Author Topic: 2017 Real estate CRASH  (Read 13453 times)

groove251

  • 5 O'Clock Shadow
  • *
  • Posts: 19
2017 Real estate CRASH
« on: March 25, 2017, 02:14:38 PM »
I was wondering if I could get some advice from you guys. Due to a number of circumstances, I can't help but feel like the real estate market is poised to fall again. My concerns are due to:

- Bad ratio of income vs. housing costs in most cities
- Unsustainable appreciation rates over the last two years
- Interest rates starting to rise (slowly, but still...)
- Everyone saying how great everything is (this scares me the most)

My situation is I have about $500k in equity in my house in Portland (I owe around $250K still). My job isn't dependent on local econmy. The house is in a hugely desired area that is walkable to everything and the house is beautiful. I've spent the last 4 years remodeling it and it would sell quite fast. Based on these factors, I was thinking of selling and renting in a less expensive city for a few years while this whole market falls apart again, and then buy my next property outright (with rentable adu or duplex).

Any thoughts or advice?

tyort1

  • Handlebar Stache
  • *****
  • Posts: 2288
  • Age: 47
  • Location: Denver, Colorado
Re: 2017 Real estate CRASH
« Reply #1 on: March 25, 2017, 02:19:47 PM »
I'd sell.  Get rid of the mortgage, reduce your monthly payments AND pocket $500k, that's a pretty good deal.  I too think housing will take a dive, maybe not this year, but probably within 2 years.  You could hold on a little longer and get a bit more $$, but that's a lot of risk, IMO. 

Zamboni

  • Handlebar Stache
  • *****
  • Posts: 2286
Re: 2017 Real estate CRASH
« Reply #2 on: March 25, 2017, 02:40:19 PM »
I also think it is going to definitely slow down and then dive in the next couple of years . . . my local market is just starting to show the signs. I've actually stopped looking at new property as the valuations are getting too high in my areas of interest, and I'm just going to hold steady in a cash accumulation phase for a bit to see what happens.

groove251

  • 5 O'Clock Shadow
  • *
  • Posts: 19
Re: 2017 Real estate CRASH
« Reply #3 on: March 25, 2017, 02:44:00 PM »
Thanks guys, it makes me feel better about it to hear you guys thinking the same thing. Portland prices are INSANE right now. Out of 11 homes in my neighborhood, 9 of them are priced over 1 million. Despite wages not growing at all. Makes no sense.

Ocinfo

  • Bristles
  • ***
  • Posts: 308
Re: 2017 Real estate CRASH
« Reply #4 on: March 25, 2017, 03:03:53 PM »
I generally feel the same way. Pay is going up way slower than housing prices in many (most?) mid to large size metros. Couple that with higher rates and I don't see how prices don't drop at least some but I don't think it's anywhere as bad as 2008. All of this assumes a rational market but that might not be true.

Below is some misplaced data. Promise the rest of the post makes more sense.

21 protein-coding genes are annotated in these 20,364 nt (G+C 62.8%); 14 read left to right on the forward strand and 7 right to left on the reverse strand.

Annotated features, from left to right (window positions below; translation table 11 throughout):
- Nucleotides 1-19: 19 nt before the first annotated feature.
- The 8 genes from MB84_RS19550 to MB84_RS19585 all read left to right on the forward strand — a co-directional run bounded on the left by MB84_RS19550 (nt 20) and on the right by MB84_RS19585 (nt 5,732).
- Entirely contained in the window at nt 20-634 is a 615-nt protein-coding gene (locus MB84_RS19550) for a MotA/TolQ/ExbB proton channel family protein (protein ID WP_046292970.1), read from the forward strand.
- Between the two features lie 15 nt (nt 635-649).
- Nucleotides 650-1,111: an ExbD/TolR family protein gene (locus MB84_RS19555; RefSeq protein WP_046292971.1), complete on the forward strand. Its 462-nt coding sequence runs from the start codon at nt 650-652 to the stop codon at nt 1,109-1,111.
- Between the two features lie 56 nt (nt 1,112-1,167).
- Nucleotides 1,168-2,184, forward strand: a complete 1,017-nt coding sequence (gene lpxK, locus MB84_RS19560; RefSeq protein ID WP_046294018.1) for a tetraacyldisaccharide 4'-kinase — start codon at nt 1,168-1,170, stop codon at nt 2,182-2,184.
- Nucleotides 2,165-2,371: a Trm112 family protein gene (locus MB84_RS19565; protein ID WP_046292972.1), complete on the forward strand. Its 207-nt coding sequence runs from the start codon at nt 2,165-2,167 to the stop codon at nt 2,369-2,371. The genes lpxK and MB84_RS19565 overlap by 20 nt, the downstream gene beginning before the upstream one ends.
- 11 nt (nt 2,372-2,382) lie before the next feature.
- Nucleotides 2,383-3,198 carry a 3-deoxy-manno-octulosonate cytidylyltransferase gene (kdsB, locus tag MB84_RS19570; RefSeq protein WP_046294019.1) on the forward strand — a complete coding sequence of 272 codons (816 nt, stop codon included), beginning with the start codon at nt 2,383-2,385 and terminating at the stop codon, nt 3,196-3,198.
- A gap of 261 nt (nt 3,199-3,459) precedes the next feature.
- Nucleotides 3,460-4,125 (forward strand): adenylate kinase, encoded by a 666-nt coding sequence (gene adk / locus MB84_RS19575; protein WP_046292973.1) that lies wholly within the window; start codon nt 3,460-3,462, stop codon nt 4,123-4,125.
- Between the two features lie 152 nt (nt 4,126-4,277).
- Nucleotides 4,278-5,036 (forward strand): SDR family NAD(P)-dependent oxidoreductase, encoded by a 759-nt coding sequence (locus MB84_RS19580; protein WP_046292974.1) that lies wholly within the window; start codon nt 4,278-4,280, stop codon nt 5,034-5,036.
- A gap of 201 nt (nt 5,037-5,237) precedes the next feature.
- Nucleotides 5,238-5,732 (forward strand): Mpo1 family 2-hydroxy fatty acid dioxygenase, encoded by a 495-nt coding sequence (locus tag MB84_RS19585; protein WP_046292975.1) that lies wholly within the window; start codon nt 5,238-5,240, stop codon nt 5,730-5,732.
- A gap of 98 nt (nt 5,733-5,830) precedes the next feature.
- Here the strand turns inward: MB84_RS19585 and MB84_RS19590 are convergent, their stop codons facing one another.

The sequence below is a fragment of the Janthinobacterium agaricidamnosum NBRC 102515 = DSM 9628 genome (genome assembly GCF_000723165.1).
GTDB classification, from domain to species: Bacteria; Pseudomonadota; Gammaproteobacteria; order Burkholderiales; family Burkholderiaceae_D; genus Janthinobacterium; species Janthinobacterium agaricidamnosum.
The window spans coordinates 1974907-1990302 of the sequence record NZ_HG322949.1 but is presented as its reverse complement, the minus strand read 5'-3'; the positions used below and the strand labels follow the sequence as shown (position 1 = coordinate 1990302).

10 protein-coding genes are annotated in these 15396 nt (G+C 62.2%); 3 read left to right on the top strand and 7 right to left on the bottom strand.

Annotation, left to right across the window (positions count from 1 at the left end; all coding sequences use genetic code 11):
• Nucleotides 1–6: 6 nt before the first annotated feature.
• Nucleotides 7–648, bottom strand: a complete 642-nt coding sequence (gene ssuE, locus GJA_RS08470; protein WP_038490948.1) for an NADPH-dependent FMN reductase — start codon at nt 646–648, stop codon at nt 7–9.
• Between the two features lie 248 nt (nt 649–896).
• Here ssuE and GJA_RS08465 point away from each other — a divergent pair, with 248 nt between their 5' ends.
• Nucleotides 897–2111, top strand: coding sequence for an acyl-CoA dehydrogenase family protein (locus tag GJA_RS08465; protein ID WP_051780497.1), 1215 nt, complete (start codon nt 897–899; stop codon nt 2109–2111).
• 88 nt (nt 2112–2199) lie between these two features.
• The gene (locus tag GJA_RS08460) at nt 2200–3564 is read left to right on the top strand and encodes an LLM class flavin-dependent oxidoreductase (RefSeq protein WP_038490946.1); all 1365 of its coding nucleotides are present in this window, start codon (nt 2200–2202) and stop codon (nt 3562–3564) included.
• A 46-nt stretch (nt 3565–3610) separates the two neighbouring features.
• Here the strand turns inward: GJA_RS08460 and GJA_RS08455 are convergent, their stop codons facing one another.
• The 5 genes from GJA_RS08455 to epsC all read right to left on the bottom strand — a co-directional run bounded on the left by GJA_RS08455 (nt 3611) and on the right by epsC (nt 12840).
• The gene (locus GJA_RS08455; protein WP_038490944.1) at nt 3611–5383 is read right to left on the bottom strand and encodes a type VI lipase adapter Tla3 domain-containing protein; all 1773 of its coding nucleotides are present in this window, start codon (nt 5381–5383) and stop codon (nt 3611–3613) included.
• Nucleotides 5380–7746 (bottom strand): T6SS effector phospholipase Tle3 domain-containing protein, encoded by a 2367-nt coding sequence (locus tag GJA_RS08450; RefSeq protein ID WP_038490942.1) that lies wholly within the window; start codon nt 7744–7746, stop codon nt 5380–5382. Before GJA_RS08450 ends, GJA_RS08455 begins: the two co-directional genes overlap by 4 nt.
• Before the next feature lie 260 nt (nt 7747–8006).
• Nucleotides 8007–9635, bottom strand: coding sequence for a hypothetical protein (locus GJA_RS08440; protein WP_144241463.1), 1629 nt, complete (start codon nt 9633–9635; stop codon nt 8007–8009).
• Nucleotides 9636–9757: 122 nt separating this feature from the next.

In your place, I would probably rebalance my NW to have less tied up in the house unless I was planning to stay in the home for years. What worries me is that so many buyers are stretching to purchase based on two good incomes so, during a recession, there really isn't much insurance provided by having two incomes if one is lost since the other can't keep up with mortgage, car and student loans.


Sent from my iPhone using Tapatalk

SwordGuy

  • Walrus Stache
  • *******
  • Posts: 5350
  • Location: Fayetteville, NC
Re: 2017 Real estate CRASH
« Reply #5 on: March 25, 2017, 08:07:17 PM »
What worries me is that so many buyers are stretching to purchase based on two good incomes so, during a recession, there really isn't much insurance provided by having two incomes if one is lost since the other can't keep up with mortgage, car and student loans.

Yes, it's called "Harvest Season" by landlords.

sol

  • Walrus Stache
  • *******
  • Posts: 8492
  • Age: 42
  • Location: Pacific Northwest
Re: 2017 Real estate CRASH
« Reply #6 on: March 25, 2017, 09:05:45 PM »
Successful RE markets, like CA and Australia, have had ridiculous price/income ratios for decades.  Desirable places to live appear to support higher RE valuations.

In some sense, I think it's related to wealth inequality.  In these places, an unusually high percentage of people are renters and only the lucky few can ever actually own property.

Joel

  • Pencil Stache
  • ****
  • Posts: 773
  • Location: California
Re: 2017 Real estate CRASH
« Reply #7 on: March 26, 2017, 03:30:19 AM »
The Sacramento area is at the same level it was in 2007. I hope that we see a drop in the next couple years as we are at the point in our life where we would like to settle down soon...

Another Reader

  • Magnum Stache
  • ******
  • Posts: 4973
Re: 2017 Real estate CRASH
« Reply #8 on: March 26, 2017, 03:54:12 AM »
Unless there is a major shock to the economy, I would expect prices to level off and drop a few percent in the less desirable areas.  Portland is becoming another highly desirable HCOL city, and Sol's comment about valuations in desirable locations is spot on.  When the economy sours, you could see more of a drop.  A 50 percent haircut?  You need another 2008 to get that.